Nutrition is a strong determinant of a patient’s survival and prognosis. A healthy diet can provide the body with energy to stand the treatment and fight off cancer. On the other hand, an imbalanced diet cannot provide the fundamental nutrients needed for growth and maintenance. As a result, cancer worsens. Therefore, the patient should form a nutritional plan and strategize on obtaining maximum nutrition. Smoothies, meat, whole grains, and dairy should be the top choice of mesothelioma patients in terms of food.

Like many other cancers, mesothelioma is more prevalent in men than women. Nearly 75% of cases are of men, and only 25% of women. The reason for this contrast is the extent of asbestos exposure. Men are more prone to asbestos exposure in comparison to females. Therefore, they mainly tend to develop pleural mesothelioma, which has a poor prognosis, and women develop peritoneal mesothelioma, which has the most favorable prognosis. Resultantly, 38% of men and 45% of women survive after one year.

  • Treatment and prognosis:

The type of treatment that the patient undergoes affects their prognosis. Commonly, most patients receive surgery, radiotherapy, chemotherapy, and immunotherapy. However, surgery and chemotherapy tend to be the most beneficial.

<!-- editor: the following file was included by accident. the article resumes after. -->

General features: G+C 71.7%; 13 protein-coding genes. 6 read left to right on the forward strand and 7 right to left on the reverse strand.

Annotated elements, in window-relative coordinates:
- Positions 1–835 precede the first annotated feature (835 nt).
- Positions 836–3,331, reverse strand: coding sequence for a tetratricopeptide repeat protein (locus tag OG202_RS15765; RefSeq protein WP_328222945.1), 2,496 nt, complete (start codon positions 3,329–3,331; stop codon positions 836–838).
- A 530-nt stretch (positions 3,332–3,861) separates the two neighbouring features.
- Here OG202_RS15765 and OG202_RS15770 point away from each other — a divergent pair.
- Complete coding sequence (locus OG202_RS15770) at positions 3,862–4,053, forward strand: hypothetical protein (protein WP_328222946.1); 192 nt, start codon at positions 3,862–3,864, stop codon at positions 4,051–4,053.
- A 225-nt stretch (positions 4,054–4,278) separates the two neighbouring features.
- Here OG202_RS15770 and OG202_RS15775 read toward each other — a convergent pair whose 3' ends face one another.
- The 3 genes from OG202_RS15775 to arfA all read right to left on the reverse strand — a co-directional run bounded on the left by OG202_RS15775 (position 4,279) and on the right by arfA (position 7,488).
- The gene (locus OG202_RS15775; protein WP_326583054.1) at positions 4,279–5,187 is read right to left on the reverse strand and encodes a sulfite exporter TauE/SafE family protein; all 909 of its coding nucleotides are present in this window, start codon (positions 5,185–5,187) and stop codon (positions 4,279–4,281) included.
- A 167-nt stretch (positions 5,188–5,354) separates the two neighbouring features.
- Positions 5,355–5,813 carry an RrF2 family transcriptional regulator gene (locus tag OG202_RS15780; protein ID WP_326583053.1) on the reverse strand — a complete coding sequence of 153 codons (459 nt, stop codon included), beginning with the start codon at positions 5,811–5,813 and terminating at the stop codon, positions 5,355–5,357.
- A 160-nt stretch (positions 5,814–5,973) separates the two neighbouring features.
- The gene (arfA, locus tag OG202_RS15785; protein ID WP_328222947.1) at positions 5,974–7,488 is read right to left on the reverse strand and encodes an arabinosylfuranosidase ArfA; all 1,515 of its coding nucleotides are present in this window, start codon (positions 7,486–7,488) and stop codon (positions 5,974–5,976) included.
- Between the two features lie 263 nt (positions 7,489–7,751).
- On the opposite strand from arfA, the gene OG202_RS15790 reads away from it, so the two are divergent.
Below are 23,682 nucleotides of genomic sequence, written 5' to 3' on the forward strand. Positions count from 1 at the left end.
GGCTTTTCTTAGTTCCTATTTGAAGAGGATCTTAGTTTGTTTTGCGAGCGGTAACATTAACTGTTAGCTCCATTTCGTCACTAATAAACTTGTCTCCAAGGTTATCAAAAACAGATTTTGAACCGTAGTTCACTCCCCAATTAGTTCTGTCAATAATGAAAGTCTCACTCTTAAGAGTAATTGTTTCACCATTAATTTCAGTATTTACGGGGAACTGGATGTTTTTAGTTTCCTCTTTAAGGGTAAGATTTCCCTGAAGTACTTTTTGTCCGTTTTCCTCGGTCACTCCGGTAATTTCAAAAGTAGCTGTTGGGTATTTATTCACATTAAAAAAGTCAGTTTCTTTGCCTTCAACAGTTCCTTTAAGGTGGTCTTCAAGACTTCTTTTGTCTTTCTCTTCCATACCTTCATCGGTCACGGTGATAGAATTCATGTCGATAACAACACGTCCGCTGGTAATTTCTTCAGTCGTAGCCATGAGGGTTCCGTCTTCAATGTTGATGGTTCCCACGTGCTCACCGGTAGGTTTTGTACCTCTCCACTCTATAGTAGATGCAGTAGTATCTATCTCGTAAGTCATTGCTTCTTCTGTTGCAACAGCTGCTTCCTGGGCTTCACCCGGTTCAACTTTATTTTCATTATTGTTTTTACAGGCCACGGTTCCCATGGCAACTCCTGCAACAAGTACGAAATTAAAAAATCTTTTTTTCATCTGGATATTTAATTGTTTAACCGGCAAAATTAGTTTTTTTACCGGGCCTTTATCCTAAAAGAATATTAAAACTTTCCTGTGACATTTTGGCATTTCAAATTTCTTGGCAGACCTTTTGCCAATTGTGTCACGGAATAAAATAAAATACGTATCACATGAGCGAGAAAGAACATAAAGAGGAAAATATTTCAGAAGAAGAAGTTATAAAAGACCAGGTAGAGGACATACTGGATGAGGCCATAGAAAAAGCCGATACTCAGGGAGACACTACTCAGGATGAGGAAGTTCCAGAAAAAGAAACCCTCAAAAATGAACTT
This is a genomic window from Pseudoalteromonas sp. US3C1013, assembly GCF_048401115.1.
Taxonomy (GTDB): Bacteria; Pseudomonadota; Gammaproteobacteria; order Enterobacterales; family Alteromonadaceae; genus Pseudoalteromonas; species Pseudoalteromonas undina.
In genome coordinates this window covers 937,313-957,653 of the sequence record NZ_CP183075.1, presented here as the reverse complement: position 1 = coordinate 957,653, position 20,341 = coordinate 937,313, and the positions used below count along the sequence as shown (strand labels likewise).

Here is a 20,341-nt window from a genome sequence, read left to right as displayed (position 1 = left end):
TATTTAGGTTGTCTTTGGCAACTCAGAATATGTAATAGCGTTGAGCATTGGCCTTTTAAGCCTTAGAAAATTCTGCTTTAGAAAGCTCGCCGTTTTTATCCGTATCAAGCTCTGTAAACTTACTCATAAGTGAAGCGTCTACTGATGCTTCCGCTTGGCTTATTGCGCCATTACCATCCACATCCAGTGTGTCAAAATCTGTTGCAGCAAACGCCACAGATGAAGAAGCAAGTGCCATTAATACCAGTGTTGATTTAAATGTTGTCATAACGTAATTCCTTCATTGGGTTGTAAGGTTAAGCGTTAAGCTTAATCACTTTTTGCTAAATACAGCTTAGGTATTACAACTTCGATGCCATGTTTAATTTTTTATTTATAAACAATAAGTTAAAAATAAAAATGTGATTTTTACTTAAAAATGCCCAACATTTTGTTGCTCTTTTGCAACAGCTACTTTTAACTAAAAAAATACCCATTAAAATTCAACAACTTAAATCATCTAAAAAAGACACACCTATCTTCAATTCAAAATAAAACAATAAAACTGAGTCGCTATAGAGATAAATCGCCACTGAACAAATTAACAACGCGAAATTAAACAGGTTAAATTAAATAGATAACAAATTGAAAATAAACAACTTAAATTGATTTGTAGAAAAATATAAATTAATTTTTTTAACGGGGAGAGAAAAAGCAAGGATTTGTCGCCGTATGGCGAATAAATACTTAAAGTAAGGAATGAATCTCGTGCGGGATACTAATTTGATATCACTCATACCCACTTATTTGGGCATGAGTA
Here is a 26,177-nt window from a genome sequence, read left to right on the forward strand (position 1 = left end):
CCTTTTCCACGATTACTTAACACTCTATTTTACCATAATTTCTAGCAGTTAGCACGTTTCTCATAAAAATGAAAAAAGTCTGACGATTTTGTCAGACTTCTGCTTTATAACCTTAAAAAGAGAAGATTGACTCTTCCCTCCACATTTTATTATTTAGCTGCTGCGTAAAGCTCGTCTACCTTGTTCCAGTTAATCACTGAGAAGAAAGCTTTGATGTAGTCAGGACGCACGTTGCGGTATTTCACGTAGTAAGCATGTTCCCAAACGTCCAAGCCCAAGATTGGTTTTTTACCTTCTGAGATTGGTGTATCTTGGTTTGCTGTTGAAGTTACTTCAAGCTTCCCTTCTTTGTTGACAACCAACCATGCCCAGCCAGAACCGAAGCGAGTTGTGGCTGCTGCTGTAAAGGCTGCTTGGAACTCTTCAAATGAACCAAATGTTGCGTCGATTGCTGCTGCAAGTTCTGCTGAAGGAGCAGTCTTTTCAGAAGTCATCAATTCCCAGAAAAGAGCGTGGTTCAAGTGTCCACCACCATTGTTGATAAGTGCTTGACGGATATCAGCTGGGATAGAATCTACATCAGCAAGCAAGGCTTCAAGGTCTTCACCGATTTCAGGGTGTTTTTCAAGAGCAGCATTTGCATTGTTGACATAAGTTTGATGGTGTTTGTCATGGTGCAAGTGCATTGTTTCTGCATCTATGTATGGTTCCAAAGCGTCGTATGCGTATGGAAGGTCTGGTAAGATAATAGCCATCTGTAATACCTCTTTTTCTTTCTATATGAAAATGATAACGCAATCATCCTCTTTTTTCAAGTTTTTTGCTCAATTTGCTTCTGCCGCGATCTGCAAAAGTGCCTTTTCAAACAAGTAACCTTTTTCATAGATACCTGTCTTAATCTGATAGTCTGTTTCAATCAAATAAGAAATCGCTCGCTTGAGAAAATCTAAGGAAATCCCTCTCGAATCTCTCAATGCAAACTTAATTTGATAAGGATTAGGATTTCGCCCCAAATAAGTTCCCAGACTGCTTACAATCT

Patients on chemotherapy have a better survival rate than those on no treatment. Their life expectancy is also high: 14 months. Chemotherapy is preferred for stages 3 and 4 when surgery is not possible.

Surgery in combination with chemotherapy is very effective for stage 1 and 2 patients in whom cancer has yet to spread. It increases the life expectancy, and the patient can live up to six years.

Radiation and immunotherapy are mainly adjunctive therapies that help keep the tumor in check. They aid in survival, and a patient on a multimodal plan may live up to a year or two.


Understanding disease progression can help in management and treatment. Progression is, however, only an estimate, and it differs for everyone. Therefore, consulting with the doctors and following through with treatment is essential.